A year ago, Kitchens never would've imagined being in this spot. He has been with Nathalie, his now fiancé, for four years later this month, and the couple new they would be married at some point. Kitchens just didn't expect it to happen as soon as it did.
The two were on a trip with their church in Alachua at Camp Kulaqua when Kitchens was blindsided by something he never expected.
"It was God," Kitchens said. "I knew that I wanted to marry her one day. We were at camp with my church, and I was praying, and God told me to marry her. I thought it was me at first. I started apologizing to God. I said, "Lord, I'm sorry. I'm supposed to be praying to you, and I'm over here thinking about her."
"Then, He said it again. I got scared and said that maybe I would do it tomorrow."
Kitchens didn't know how to handle himself. It was close to 4 a.m. that morning and the other people on the trip were tired from being up so late. Kitchens knew there was one thing left to do before he went to bed.
"At first she didn't want to hear what I had to say because it was about four o'clock in the morning," Kitchens said. "She wanted to go to sleep. When I said it, her eyes popped up and got all excited. She told her friends and everybody."
When asked if there was any doubt in his mind what Nathalie's response would be after telling her that God told him to ask her, Kitchens didn't have any doubt.
"That's a tip for everybody," he quipped.
During the engagement, "quite a few" of the Florida coaches took Kitchens aside to make sure his head was in the right place. They weren't doubting him or trying to talk him out of it, but they wanted to make sure his intentions were good. There message was consistent, telling Kitchens the importance of staying faithful to his wife.
"It wasn't a long, drawn out speech or anything," Kitchens said. "They sat down and talked to me to make sure that my head was in the right place. They let me know that marriage was a big sacrament and how special and important it was."
Kitchens was a wide-eyed freshman at Homestead High School when the two met. They started to date before Nathalie, then a senior, left to attend Florida Memorial University and the two broke up.
"She broke my heart," Kitchens recalled.
Two years later, she was back in town and the two started to talk more. They begin to focus on dating again, but both sides wanted it to be more serious.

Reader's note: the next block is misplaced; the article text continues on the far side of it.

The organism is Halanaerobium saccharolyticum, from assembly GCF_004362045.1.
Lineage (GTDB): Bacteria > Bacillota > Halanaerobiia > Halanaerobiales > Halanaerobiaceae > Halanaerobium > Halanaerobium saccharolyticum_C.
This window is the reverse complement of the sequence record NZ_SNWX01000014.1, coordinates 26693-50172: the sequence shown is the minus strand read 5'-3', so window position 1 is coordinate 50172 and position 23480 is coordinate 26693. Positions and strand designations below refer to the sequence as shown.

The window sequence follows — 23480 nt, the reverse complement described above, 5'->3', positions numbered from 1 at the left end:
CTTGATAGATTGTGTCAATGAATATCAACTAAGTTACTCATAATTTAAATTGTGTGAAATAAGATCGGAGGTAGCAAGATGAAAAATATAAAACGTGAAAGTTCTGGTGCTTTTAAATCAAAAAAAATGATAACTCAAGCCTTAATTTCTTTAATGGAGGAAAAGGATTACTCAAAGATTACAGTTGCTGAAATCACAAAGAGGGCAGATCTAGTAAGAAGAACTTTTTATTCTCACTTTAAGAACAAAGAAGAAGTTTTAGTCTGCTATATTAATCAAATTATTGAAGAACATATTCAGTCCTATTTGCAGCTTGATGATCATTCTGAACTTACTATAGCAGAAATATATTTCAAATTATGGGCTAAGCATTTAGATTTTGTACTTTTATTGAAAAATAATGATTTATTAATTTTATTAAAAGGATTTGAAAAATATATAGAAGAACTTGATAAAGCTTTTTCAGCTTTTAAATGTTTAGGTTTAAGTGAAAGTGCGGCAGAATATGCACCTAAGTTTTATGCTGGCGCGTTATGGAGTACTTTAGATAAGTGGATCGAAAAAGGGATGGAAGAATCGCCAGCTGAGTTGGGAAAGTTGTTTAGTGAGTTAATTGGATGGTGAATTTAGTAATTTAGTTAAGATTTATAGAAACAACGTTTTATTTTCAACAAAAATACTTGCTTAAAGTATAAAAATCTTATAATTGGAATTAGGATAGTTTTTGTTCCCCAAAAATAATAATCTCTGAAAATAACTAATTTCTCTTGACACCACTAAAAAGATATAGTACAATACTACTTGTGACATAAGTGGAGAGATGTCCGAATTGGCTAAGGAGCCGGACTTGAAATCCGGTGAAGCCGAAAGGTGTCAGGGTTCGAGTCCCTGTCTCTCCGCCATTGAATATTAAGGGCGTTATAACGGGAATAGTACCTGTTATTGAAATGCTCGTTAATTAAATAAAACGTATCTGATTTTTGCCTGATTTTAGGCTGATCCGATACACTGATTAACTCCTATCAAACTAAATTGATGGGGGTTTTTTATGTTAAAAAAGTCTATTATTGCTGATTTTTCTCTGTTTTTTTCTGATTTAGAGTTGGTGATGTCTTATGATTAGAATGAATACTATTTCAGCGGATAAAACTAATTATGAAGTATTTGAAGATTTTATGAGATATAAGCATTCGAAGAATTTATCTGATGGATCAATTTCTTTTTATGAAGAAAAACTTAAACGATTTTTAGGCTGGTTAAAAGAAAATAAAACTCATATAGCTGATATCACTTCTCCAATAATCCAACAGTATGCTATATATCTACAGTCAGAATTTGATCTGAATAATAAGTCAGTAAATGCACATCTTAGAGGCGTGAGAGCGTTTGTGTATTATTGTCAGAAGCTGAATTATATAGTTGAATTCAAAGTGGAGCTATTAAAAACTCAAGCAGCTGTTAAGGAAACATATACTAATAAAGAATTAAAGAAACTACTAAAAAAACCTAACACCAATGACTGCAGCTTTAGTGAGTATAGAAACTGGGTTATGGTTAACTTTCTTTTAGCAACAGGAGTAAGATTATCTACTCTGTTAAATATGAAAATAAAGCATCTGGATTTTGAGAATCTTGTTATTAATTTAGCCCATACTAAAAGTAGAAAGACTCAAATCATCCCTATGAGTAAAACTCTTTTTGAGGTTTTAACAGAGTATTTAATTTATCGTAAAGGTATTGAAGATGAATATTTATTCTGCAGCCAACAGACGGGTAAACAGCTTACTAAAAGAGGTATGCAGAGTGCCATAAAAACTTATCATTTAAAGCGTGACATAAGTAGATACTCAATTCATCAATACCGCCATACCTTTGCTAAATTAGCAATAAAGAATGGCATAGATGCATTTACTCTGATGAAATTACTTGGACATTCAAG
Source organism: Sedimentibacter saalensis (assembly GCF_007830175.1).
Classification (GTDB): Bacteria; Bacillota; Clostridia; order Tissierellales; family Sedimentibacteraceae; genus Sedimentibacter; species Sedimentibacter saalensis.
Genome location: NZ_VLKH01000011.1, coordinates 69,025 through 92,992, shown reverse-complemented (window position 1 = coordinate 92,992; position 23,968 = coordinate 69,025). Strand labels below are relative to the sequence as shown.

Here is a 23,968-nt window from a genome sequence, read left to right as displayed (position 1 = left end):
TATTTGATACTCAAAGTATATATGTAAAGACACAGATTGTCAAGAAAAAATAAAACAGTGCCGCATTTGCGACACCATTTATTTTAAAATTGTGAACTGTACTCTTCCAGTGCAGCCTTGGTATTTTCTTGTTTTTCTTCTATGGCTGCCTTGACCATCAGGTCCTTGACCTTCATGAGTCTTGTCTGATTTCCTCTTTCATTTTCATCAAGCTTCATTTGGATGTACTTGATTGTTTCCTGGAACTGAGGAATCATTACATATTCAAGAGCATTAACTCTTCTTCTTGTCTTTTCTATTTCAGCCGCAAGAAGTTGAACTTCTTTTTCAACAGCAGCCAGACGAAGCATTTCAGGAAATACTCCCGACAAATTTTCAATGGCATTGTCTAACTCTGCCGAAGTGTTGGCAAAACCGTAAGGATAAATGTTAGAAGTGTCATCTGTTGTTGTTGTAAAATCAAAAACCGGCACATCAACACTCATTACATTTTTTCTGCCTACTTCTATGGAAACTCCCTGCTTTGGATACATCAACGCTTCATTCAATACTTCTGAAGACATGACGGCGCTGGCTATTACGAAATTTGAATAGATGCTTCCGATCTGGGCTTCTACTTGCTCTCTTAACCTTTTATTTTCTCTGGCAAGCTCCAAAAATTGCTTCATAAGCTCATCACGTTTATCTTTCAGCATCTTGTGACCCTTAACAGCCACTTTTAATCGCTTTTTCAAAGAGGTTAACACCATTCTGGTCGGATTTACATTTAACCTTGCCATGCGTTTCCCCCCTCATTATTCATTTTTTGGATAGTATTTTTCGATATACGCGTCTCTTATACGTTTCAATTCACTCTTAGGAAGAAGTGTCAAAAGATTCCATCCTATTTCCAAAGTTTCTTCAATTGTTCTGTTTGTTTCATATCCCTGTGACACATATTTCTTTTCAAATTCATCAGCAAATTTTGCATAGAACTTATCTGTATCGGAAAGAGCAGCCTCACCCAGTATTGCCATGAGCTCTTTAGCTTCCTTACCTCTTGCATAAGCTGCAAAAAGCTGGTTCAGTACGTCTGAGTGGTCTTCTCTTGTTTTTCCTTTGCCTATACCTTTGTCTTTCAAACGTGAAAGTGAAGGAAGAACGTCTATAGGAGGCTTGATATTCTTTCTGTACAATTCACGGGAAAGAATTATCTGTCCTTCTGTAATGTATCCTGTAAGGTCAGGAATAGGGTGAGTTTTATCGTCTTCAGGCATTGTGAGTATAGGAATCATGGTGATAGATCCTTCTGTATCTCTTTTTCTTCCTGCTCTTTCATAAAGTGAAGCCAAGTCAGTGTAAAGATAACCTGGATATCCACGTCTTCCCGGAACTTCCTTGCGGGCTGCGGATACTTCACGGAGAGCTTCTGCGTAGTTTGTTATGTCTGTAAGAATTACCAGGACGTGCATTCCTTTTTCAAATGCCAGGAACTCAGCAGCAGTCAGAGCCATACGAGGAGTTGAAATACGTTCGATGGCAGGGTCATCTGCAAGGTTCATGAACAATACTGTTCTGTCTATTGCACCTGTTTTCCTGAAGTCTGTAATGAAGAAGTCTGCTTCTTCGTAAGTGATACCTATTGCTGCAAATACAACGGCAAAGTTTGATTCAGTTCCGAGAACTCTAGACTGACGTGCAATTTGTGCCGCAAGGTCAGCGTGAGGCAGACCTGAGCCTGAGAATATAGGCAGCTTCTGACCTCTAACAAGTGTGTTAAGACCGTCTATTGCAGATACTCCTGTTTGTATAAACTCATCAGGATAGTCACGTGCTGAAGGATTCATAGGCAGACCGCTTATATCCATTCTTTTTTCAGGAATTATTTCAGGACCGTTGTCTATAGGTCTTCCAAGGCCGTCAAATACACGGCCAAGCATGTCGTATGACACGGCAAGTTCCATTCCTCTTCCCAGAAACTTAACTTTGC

"If we get back together, it's going to be for the long haul with hopefully getting married at the end of it," Kitchens said. "That's what happened."
The wedding happened at Spirit of Faith Christian Center on June 23 in front of 50-75 people. Kitchens experienced it with his best friend and teammate Gideon Ajagbe, who he met on his official visit in January of 2010, at his side.
It was an off week for the football team so most of the team already had plans to go their separate way. Linebackers coach D.J. Durkin and former Florida offensive lineman David Young were also in attendance.
The thick, gold ring Kitchens wears on his left hand doesn't leave his ring finger unless it's time for practice. With the Gators preparing for the fall season, he has been on the practice field and away from his wife.
His focus has now turned to earning more playing time.
"The competition is great all over the field," Kitchens said. "We've got a bunch of guys competing. I love the competition."
Kitchens is competing with Ajagabe and Neiron Ball, who he says will be "a force to be reckoned with," for playing time at linebacker.
There are also freshmen that have caught his eye. Linebacker Antonio Morrison, who Kitchens says "has matured a lot," was impressive from the moment he enrolled early and started practice in the spring. Dante Fowler and Jonathan Bullard have also impressed Kitchens this fall.
There's a common trait that stands out about the group.
"Their aggressiveness," Kitchens said. "That's one thing that I've seen and like. Everybody is going to take their time coming in to learn the plays, but you can't really teach aggressiveness. That's what I like."